The Genesis Spacecraft spent several years in space before returning to the Earth.
After it reached the lower portions of the atmosphere, where the air is thick, it was supposed to deploy a parachute and float gently downwards:
Unfornately, the chute failed to open, and so the spacecraft fell rapidly through the air ....
.... and decelerated VERY sharply when it struck the ground.
The spacecraft, which has a mass 206 kg, was travelling at about 89 m/s when it struck the ground.
Here's a picture of the wreckage which gives you an idea of its size.
And here are the collecting plates before (left) and after (right) landing.
Despite the crash, scientists were able to isolate fragments of the collector plates and analyze the solar wind particles which were still imbedded in them:
One of the many results published recently solves a puzzle which has existed since Apollo astronauts returned samples of lunar soil.
Many of the lunar sample studies were of the relative amounts of the isotopes of different solar gas elements. Many elements have atoms of different mass. For example, neon has a light isotope (Ne20) and a heavy isotope (Ne22).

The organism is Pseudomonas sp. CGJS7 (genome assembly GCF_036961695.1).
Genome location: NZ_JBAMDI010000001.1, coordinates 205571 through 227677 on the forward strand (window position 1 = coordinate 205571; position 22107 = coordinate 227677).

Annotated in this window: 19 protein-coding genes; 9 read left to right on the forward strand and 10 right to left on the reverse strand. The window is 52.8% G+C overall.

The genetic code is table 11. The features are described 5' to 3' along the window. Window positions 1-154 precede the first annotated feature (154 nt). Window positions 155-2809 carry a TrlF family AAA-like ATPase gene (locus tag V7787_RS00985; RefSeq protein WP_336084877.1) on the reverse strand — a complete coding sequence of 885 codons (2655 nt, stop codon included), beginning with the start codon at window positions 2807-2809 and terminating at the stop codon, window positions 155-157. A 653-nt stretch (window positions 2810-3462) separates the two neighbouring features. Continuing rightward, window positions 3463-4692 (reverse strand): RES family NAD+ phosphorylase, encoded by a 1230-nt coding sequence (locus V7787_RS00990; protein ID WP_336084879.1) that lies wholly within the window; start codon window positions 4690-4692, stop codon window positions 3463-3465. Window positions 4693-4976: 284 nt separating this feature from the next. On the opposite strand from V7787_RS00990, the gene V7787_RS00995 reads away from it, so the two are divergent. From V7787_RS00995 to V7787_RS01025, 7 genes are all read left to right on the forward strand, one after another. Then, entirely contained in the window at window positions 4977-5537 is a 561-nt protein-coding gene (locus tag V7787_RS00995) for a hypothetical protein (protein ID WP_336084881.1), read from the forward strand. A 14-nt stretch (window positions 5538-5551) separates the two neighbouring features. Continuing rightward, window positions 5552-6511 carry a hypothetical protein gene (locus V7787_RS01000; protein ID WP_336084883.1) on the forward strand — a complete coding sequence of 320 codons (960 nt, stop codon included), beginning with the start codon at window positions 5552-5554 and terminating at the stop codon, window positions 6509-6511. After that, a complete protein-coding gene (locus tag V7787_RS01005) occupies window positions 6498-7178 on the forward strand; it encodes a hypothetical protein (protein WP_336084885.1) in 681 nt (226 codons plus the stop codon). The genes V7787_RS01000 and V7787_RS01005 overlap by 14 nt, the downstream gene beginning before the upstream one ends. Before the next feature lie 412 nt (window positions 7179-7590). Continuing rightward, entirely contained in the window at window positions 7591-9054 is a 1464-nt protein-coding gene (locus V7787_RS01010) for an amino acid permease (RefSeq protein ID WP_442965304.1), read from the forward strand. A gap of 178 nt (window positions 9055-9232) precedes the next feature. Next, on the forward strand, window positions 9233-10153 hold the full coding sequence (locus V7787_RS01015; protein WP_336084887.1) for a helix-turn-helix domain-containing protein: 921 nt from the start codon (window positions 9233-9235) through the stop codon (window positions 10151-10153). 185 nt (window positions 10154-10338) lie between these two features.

One of the major surprises from study of the record of neon from the sun in lunar soil samples was evidence for two solar gas components with distinct isotopic compositions. One has been identified as solar wind, the other as higher-energy solar energetic particles because it was found at greater depths in the mineral grains. But the latter has long been puzzling to scientists because its relative amounts were much too large compared with present-day solar fluxes, suggesting very high solar activity in the past.
The researchers conclude that the Apollo solar energetic particles do not exist. Both the Genesis and Apollo isotopic variations can be quantitatively explained by the fact that the Ne22 isotope is implanted deeper than the Ne20 isotope. Moreover, these findings indicate that there is no evidence for enhanced fluxes of high-energy solar particles billions of years ago compared to today.
Copyright © Michael Richmond. This work is licensed under a Creative Commons License.